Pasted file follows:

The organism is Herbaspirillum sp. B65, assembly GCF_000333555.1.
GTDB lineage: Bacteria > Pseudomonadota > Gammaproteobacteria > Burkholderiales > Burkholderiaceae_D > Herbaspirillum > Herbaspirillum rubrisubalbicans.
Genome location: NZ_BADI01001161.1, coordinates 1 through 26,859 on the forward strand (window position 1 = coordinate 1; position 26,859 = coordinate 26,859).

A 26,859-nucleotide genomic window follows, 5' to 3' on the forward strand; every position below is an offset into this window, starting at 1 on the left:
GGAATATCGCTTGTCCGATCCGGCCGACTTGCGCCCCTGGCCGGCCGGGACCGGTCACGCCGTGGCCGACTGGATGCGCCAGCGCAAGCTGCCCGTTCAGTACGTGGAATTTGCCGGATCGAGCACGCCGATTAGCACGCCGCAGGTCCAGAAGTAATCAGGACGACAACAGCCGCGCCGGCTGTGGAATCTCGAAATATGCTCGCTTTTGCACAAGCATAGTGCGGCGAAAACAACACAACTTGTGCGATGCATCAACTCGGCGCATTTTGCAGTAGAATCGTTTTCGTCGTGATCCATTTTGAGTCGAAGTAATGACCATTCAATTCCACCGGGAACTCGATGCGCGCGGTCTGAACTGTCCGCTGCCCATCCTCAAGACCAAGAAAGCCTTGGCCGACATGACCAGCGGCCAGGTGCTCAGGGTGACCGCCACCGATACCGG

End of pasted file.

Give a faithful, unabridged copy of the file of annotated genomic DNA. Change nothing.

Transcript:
The organism is Herbaspirillum sp. B65, assembly GCF_000333555.1.
GTDB lineage: Bacteria > Pseudomonadota > Gammaproteobacteria > Burkholderiales > Burkholderiaceae_D > Herbaspirillum > Herbaspirillum rubrisubalbicans.
Genome location: NZ_BADI01001161.1, coordinates 1 through 26,859 on the forward strand (window position 1 = coordinate 1; position 26,859 = coordinate 26,859).

A 26,859-nucleotide genomic window follows, 5' to 3' on the forward strand; every position below is an offset into this window, starting at 1 on the left:
GGAATATCGCTTGTCCGATCCGGCCGACTTGCGCCCCTGGCCGGCCGGGACCGGTCACGCCGTGGCCGACTGGATGCGCCAGCGCAAGCTGCCCGTTCAGTACGTGGAATTTGCCGGATCGAGCACGCCGATTAGCACGCCGCAGGTCCAGAAGTAATCAGGACGACAACAGCCGCGCCGGCTGTGGAATCTCGAAATATGCTCGCTTTTGCACAAGCATAGTGCGGCGAAAACAACACAACTTGTGCGATGCATCAACTCGGCGCATTTTGCAGTAGAATCGTTTTCGTCGTGATCCATTTTGAGTCGAAGTAATGACCATTCAATTCCACCGGGAACTCGATGCGCGCGGTCTGAACTGTCCGCTGCCCATCCTCAAGACCAAGAAAGCCTTGGCCGACATGACCAGCGGCCAGGTGCTCAGGGTGACCGCCACCGATACCGG